‘A Lone Furrow’ written by local man, Tommy Murray, captures the main events in the life of Aleen Cust, the first woman vet in Britain and Ireland, who practised in Athleague for over 20 years (1900-1923), but because she was a woman she was not allowed to register as a Veterinary Surgeon by the (all male) members of the Royal Council of Veterinary Surgeons (RCVS).
William Byrne, an enlightened veterinary surgeon from Roscommon town who had a practice in Athleague, and whose monument stands in the Square, Roscommon, defied the RCVS and appointed her as his Veterinary assistant.
The play dramatizes her long struggle for recognition as a professional vet and the obstacles placed in her path, both locally and on a broader front. It is a local story of courage and persistence, needing to be told some 100 years on.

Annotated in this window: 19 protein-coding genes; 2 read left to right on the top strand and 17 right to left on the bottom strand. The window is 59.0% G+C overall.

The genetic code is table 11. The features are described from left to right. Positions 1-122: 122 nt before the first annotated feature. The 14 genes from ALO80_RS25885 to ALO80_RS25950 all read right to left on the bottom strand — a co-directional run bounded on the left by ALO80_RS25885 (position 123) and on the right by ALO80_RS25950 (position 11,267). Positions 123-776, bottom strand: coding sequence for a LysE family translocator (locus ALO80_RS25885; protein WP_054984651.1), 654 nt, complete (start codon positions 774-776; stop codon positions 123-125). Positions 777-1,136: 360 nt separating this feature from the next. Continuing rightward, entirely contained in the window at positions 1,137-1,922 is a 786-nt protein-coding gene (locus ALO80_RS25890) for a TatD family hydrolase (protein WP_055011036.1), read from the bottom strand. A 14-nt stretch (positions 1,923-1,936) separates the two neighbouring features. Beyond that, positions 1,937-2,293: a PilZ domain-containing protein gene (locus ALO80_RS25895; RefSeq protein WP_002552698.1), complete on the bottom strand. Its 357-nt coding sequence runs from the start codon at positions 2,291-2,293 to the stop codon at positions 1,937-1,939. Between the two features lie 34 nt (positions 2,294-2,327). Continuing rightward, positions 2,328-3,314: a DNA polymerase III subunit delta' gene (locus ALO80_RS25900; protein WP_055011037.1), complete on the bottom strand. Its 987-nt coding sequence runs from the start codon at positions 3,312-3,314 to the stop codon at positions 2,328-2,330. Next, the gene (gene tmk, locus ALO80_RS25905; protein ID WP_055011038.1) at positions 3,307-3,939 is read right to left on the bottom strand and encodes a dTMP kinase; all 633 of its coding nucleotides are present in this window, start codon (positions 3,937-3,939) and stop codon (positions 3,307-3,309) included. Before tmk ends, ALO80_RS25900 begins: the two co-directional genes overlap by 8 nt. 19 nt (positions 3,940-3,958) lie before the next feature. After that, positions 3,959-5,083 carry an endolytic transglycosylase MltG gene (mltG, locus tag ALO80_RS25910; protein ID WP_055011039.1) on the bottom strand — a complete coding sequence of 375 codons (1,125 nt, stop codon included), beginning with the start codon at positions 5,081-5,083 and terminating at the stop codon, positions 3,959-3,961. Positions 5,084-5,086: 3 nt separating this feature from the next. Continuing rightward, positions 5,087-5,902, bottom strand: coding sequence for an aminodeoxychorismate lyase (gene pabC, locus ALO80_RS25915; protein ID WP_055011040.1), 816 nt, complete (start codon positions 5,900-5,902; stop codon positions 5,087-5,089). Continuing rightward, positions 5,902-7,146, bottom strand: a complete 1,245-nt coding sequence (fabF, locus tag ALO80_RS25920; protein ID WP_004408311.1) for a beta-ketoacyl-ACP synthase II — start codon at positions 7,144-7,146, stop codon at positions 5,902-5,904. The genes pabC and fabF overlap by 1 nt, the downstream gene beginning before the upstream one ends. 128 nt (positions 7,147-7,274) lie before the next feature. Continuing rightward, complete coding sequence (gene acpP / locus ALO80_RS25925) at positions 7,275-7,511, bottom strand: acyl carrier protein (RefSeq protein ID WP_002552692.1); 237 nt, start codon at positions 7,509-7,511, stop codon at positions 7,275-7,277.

Roscommon Drama Group first presented the play to packed houses in 2019 and as this is the 100th anniversary of Aleen Cust receiving her hard-fought-Diploma and getting her name on the Register of Veterinary Surgeons, it is appropriate that the play would be presented again in conjunction with other events organised by the recently formed Aleen Cust Memorial Society to commemorate this extraordinary woman.